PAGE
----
My friend and I have known each other since high school. We were the best of friends, more like family, choosing each other as godparents to our children and sharing our lives. We became mums at the same time and our children have spent a lot of time together because we always wanted them to become best friends too.
We’ve always tried to be smart with our money and started trying to think of ways to invest together, so we could both be secure about our futures.
Long story short, she and I bought a property together. It was a lot of work but we were determined to ensure we’d be able to retire comfortably after our children were grown and go on all those holidays we’d always dreamed of. I knew more than she did about how to go about it, so initially I did the majority of the work.
It was so much fun fixing the place up. We’re both massive fans of The Block and used to talk as though we were being filmed. Who knows? If this hadn’t happened then maybe we would have ended up on the show together? After the success of our first investment together we set up a self-managed super fund together and bought another one.
The last text message from your best friend. Article continues after this video.
It didn’t take too long for things to start to go wrong.
I started realising that I was doing all of the work and every time I asked her to do something she’d say she was too busy so I had no choice but to do it. We started bickering, then fighting and now we aren’t even speaking.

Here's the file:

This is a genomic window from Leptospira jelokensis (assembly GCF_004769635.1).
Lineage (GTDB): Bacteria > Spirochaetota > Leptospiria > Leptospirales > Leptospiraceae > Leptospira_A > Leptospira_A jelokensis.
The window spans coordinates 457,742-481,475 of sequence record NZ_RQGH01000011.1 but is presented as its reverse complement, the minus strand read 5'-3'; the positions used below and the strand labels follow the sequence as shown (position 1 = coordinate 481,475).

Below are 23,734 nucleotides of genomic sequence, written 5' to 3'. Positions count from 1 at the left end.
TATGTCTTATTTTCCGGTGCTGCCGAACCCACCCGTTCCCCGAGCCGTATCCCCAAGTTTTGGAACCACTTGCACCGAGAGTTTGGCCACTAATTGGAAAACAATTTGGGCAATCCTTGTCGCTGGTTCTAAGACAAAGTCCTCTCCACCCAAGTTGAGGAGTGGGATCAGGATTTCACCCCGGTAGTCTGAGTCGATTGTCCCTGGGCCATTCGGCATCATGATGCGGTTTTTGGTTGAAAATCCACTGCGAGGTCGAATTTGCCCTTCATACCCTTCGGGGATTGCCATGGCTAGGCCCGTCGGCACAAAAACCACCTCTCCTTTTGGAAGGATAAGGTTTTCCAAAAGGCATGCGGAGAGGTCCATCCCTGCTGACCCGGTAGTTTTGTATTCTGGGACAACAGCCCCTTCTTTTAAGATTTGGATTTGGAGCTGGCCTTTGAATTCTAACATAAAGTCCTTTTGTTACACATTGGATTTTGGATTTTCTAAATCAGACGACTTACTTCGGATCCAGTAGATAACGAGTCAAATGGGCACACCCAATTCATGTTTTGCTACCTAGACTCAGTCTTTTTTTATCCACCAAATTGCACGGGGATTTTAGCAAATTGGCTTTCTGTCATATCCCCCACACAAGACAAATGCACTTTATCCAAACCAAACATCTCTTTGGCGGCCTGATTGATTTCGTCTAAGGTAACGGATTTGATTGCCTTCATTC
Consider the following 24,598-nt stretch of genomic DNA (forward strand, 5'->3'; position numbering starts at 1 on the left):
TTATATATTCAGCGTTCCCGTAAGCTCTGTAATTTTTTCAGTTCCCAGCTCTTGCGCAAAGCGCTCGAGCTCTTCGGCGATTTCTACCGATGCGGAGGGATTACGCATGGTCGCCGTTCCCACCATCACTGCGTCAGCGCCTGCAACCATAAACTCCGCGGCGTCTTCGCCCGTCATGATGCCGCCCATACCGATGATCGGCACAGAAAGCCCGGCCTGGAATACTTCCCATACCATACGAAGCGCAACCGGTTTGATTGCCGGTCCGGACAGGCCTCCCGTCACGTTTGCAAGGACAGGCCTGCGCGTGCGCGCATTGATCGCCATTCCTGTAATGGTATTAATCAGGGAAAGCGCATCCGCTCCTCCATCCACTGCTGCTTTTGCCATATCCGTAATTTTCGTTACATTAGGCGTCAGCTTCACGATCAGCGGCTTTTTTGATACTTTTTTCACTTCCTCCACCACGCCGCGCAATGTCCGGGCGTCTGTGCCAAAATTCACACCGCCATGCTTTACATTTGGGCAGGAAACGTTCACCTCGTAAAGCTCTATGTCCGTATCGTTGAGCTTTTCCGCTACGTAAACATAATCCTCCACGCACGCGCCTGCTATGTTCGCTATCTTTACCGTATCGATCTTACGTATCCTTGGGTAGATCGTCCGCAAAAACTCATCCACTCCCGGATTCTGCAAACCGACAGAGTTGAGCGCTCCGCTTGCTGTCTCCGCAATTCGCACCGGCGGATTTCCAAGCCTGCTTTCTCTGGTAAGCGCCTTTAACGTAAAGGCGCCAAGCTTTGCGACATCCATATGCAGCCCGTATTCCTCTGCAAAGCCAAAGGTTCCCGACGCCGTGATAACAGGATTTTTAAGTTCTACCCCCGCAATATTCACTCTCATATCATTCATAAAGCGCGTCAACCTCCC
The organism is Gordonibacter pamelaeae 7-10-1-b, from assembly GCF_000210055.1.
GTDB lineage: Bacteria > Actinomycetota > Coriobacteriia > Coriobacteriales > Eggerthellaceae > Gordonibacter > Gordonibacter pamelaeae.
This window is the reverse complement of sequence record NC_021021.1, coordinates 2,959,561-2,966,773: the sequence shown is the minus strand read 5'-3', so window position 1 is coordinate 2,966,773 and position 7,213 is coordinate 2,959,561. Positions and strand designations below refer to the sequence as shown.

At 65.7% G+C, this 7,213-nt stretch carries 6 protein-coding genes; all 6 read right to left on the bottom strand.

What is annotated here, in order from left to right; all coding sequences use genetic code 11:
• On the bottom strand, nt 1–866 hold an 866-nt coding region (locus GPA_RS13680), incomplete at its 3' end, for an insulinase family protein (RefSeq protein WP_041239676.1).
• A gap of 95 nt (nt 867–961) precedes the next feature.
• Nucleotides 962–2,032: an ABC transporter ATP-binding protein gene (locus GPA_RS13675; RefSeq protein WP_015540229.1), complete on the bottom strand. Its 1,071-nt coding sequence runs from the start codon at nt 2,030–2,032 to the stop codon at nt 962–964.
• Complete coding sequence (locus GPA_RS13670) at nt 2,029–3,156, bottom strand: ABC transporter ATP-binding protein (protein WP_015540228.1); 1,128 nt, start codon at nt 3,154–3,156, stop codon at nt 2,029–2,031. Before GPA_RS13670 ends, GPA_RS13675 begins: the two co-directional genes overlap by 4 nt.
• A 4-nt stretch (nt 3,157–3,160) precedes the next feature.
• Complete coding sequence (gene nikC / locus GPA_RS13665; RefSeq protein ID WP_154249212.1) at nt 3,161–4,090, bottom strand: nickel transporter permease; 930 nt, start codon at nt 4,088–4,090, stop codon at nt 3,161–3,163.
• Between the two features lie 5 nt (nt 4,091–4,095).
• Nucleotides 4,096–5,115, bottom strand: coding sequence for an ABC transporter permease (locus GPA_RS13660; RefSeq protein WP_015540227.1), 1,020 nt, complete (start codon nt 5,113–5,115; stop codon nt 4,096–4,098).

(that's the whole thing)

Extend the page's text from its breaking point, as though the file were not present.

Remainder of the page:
We ended up having a massive fight, the kind of fight you can’t come back from. Now, we aren’t even speaking, aside from the occasional terse email. I want to sell the property, divide the profits and go our separate ways. But selling requires work and I refuse to do it all myself.
This is the story of someone close to me. She recently went through the horrible experience of ending a 26-year friendship, just months after buying a property with that friend.
“In actual terms, this is very much like a divorce of sort,” CEO SMSF Loan Experts Yannick Ieko said. “While emotions may be running high, there is little doubt that everyone’s best outcome from a financial perspective is aligned.”
Ieko says these former best friends need to engage the services of a neutral, third party professional mediator such as the Resolution Institution. “It is important that the two parties come to at least an agreement regarding the price and conditions at which they will sell the property before proceeding with the sales campaign.”
However, even with these services engaged, Ieko warns that things are likely to get worse before they get better.
"I think the real difficult part of this transaction will come at the time of wrapping up the SMSF, as it is a demanding process and can lead to quite a few arguments," he said. "If they do go through a professional mediation, this should certainly be addressed at the same time."
He recommends she stay focused on what is best for her financial future and her superannuation. To try and look past the emotional upheaval with her friend.
"This is the crucial outcome which will impact her and her family long term. Anger and emotions in general are rarely good advisers, particularly in financial matters."
As to whether or not the friendship can be salvaged, that's another story. It certainly sounds like, at the very least, these former best friends could use a nice, long break from each other.